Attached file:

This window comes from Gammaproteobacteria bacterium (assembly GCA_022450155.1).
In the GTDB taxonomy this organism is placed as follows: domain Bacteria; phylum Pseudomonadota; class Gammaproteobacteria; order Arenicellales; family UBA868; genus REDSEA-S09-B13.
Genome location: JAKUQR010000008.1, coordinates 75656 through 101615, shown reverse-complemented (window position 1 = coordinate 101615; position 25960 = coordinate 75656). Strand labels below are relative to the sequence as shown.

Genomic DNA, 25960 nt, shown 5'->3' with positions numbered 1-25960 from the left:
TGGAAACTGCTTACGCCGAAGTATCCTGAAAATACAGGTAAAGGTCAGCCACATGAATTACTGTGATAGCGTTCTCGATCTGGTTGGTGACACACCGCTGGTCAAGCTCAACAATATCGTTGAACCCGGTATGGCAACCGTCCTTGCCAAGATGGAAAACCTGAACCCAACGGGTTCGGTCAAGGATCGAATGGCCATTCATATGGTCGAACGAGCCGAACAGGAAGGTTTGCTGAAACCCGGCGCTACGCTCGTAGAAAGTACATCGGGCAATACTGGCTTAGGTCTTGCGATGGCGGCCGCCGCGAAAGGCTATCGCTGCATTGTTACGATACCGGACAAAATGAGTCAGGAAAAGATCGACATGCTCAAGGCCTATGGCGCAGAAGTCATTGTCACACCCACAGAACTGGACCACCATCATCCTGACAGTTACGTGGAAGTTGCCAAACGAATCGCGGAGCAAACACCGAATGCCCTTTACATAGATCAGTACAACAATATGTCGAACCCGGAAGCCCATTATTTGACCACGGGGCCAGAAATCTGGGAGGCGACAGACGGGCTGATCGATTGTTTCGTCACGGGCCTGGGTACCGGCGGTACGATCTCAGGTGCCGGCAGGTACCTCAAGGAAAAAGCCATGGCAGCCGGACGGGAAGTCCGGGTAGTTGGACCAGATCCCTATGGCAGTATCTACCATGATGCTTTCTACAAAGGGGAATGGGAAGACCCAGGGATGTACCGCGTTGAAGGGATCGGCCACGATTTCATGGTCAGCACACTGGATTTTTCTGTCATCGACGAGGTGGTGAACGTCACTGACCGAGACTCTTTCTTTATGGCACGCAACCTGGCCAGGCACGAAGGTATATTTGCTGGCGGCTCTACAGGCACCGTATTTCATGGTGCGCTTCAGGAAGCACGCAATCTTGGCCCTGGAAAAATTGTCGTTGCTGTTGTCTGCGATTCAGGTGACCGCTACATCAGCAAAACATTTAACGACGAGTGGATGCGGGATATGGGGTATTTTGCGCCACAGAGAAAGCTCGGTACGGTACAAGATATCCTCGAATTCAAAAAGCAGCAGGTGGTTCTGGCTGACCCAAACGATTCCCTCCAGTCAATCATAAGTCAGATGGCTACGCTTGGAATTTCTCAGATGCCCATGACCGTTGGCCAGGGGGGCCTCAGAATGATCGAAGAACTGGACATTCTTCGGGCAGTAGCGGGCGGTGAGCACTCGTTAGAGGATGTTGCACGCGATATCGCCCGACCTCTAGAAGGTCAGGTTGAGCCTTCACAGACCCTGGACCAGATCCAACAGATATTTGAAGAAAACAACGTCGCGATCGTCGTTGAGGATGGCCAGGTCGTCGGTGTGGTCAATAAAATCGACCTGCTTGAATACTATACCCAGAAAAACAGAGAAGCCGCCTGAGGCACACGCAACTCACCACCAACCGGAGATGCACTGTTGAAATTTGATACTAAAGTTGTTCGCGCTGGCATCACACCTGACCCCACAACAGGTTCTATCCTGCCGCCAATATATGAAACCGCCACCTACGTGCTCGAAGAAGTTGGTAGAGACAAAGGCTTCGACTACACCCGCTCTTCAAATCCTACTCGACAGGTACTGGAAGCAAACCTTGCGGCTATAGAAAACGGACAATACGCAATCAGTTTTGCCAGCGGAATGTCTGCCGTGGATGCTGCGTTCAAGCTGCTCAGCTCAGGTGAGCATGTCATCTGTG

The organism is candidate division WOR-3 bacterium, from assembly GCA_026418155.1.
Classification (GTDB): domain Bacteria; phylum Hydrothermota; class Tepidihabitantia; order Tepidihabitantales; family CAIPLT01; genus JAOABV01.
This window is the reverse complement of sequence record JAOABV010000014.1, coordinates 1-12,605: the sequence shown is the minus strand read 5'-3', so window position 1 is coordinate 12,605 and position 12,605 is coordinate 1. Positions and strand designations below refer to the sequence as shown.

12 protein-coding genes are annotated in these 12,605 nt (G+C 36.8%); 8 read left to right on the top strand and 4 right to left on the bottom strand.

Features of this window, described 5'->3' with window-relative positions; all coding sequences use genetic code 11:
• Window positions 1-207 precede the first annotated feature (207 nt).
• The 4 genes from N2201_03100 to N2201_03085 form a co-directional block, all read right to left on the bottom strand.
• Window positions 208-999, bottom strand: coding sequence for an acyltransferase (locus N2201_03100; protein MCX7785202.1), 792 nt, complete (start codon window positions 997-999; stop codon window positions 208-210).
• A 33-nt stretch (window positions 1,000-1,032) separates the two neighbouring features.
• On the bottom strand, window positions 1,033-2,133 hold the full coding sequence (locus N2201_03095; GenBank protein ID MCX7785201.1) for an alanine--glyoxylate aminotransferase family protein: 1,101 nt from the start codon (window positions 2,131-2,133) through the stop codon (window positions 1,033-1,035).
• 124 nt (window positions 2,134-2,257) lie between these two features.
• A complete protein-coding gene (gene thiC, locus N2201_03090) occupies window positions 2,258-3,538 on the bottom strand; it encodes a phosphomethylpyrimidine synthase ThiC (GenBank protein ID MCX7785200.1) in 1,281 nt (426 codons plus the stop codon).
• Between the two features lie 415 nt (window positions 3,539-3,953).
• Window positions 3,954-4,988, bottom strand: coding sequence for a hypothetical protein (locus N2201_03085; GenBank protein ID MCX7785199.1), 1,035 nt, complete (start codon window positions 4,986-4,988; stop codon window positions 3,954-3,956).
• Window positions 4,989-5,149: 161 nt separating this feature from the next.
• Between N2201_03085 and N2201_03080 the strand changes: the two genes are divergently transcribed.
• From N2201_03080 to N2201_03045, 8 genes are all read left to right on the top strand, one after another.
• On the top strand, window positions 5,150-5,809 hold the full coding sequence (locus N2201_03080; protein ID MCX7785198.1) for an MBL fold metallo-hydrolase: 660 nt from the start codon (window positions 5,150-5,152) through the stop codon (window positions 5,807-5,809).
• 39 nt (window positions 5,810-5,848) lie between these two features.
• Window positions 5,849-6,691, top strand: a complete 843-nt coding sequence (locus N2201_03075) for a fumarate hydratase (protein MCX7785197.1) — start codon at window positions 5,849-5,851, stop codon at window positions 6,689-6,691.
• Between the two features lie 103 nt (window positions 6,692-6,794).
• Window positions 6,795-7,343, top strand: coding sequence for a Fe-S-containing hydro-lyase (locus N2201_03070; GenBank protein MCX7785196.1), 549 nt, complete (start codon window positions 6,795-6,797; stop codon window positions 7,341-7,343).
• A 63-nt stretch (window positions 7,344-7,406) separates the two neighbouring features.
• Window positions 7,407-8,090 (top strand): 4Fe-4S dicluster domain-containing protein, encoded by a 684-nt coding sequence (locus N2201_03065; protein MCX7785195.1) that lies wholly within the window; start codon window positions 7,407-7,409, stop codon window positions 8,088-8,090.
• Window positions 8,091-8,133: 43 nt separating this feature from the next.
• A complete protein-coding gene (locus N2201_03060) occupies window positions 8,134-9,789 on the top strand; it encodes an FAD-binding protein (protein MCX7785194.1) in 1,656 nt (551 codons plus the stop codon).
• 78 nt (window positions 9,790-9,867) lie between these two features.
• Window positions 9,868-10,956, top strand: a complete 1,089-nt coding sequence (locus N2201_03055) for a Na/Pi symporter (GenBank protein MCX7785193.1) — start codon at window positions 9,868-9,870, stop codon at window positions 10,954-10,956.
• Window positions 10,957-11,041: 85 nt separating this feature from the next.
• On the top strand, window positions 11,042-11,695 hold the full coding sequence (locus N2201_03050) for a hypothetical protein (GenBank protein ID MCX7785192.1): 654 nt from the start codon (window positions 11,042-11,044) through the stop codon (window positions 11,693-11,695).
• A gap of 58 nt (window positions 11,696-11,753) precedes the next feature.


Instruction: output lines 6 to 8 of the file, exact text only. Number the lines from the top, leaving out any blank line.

The organism is candidate division WOR-3 bacterium, from assembly GCA_026418155.1.
Classification (GTDB): domain Bacteria; phylum Hydrothermota; class Tepidihabitantia; order Tepidihabitantales; family CAIPLT01; genus JAOABV01.
This window is the reverse complement of sequence record JAOABV010000014.1, coordinates 1-12,605: the sequence shown is the minus strand read 5'-3', so window position 1 is coordinate 12,605 and position 12,605 is coordinate 1. Positions and strand designations below refer to the sequence as shown.